Left-Field Science – Red Tinted Glasses and Cows Being Milked in the Dark
At Bedpost we’re all about making sure you get the perfect night’s sleep thanks to the perfect combination of bed, base, mattress and pillow but, every so often, we’re struck by science’s obsession with finding strange ways to help us catch our Zzzzs.
Over the past month two odd reports caught our attention.
First the return of those 70s and 80s iconic shades called BluBlockers as a way to counteract insomnia brought on by using computer screens, phones and tablets in bed.
As well as electronics stimulating the brain and preventing you slowing down before bedtime, research has long shown that the blue light given off by screens on mobile devices also tricks your brain into thinking it’s still daytime.
And because your body is hard-wired to wake up in daylight, you automatically shut down any sleep systems.
One study showed people reading iPads before bed took 10 minutes to fall asleep compared to those who tucked up with a good book – even people using e-readers or just checking up on their texts got less quality sleep than those who didn’t.
There are apps out there which automatically dim electronic screens in the evening and you can always find a blue light-blocking screen protector – but it seems that one of the easiest ways to trick your brain into missing out on the blue light is by slipping on a pair of classic retro sunnies with the orange lenses!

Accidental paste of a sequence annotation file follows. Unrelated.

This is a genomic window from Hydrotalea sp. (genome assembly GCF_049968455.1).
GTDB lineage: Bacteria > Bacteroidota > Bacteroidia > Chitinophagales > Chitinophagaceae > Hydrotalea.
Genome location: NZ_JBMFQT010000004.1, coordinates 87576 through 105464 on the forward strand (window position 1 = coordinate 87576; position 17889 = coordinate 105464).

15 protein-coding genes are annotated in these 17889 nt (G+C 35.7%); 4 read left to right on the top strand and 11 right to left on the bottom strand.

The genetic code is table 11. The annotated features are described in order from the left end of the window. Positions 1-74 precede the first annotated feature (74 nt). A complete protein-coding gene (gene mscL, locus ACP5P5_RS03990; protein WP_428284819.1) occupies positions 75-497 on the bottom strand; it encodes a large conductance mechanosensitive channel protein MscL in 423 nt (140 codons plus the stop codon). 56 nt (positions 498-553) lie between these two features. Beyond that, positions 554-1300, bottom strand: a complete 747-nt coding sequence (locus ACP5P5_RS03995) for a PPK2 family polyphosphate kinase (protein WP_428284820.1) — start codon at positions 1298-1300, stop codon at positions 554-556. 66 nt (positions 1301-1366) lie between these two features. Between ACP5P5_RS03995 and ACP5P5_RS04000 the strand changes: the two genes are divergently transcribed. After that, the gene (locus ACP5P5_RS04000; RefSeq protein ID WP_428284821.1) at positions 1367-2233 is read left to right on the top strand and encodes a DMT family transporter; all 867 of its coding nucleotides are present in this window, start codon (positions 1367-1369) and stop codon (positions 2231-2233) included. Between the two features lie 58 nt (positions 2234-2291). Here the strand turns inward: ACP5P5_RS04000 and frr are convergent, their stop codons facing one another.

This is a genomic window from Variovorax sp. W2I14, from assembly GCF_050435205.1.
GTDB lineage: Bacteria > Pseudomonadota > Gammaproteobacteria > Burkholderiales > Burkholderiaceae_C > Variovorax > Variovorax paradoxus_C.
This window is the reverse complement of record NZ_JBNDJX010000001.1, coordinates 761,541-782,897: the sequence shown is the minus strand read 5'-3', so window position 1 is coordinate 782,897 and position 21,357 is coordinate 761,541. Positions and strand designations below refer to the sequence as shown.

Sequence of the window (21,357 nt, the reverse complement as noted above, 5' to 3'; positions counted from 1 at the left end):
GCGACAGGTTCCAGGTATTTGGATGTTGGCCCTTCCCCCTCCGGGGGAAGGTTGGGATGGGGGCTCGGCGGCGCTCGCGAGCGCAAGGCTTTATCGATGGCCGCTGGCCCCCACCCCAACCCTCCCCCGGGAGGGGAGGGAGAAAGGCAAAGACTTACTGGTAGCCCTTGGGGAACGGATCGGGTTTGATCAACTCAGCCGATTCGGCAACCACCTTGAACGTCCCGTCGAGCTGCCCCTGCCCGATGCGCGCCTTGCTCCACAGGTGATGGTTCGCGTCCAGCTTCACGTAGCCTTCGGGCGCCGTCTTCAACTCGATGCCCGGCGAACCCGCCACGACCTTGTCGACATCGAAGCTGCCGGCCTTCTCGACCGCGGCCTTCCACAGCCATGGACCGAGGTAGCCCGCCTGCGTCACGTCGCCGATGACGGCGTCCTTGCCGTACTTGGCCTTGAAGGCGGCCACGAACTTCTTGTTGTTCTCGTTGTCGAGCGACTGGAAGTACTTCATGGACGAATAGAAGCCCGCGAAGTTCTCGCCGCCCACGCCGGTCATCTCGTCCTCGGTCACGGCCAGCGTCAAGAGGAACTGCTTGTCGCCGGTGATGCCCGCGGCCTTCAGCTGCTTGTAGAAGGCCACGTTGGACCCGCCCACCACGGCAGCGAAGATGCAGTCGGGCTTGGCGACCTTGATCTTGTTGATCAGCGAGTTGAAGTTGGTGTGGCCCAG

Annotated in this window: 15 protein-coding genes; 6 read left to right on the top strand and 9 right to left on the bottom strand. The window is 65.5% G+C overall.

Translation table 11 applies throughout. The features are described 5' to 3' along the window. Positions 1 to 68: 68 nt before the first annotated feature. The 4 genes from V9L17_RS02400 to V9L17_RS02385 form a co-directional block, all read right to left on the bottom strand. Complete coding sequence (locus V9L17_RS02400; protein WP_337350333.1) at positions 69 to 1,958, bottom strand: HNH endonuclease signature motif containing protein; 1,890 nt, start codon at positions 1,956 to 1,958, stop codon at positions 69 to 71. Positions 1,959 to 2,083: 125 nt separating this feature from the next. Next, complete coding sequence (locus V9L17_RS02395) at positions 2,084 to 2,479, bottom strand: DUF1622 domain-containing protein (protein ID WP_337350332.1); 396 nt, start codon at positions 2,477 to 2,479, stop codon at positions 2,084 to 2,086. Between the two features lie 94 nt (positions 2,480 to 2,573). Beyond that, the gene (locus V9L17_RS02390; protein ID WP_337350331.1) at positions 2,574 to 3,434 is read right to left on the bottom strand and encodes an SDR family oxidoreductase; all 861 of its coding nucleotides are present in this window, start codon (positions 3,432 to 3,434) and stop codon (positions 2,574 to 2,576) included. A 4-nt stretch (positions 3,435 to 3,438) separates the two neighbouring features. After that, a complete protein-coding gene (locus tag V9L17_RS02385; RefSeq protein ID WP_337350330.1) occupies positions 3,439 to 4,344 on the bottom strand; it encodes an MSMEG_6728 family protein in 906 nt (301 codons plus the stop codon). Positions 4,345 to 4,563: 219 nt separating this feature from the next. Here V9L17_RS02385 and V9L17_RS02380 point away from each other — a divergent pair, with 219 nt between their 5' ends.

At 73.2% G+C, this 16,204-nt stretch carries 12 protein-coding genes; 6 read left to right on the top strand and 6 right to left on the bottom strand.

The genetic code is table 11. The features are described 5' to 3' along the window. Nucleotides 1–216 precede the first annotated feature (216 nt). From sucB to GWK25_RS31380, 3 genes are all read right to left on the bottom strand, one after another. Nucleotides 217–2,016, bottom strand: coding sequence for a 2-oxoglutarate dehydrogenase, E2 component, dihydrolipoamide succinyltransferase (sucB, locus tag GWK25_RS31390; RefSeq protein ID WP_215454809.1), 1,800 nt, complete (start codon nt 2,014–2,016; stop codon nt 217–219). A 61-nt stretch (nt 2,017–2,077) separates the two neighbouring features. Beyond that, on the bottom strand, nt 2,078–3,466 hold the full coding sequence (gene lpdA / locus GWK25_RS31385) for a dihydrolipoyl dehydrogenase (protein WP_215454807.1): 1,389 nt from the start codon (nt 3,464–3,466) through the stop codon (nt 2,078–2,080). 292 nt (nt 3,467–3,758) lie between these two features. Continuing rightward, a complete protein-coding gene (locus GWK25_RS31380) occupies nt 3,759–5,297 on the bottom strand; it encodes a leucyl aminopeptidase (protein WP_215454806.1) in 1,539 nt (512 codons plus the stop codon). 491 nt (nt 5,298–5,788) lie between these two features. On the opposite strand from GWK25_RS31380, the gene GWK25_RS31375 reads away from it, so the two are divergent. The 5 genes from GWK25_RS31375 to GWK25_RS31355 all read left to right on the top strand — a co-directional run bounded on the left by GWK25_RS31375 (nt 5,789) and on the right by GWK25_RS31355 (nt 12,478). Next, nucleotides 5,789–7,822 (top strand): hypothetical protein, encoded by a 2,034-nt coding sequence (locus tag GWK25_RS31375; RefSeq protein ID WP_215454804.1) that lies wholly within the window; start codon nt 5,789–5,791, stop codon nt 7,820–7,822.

The second strange sleep tip was in the New Zealand Herald, which reported that Otago Uni’s WellSleep Centre had tested milk taken from cows at night and shown it was high in the sleep-promoting hormone melatonin.
The clinical trial involved 19 participants and found the powder reduced the time to onset sleep, increased the deepest phase of sleep and reduces daytime dysfunction – including sleepiness, fatigue, impaired memory and poor concentration, according to research and development manager Dr Simon Causer, who works for dairy company Synlait.
Unfortunately for New Zealanders, Synlait primarily exports their milk to Asia, so you might have to find a friendly farmer who doesn’t mind getting up in the dead of the night if you want to test the benefits of night milk yourself.
Either that or you could travel to Korea, where the milk is already being marketed under the name of Sleepiz – it’s sold as a powder which can be turned into a drink which should help you regulate your sleeping rhythms better.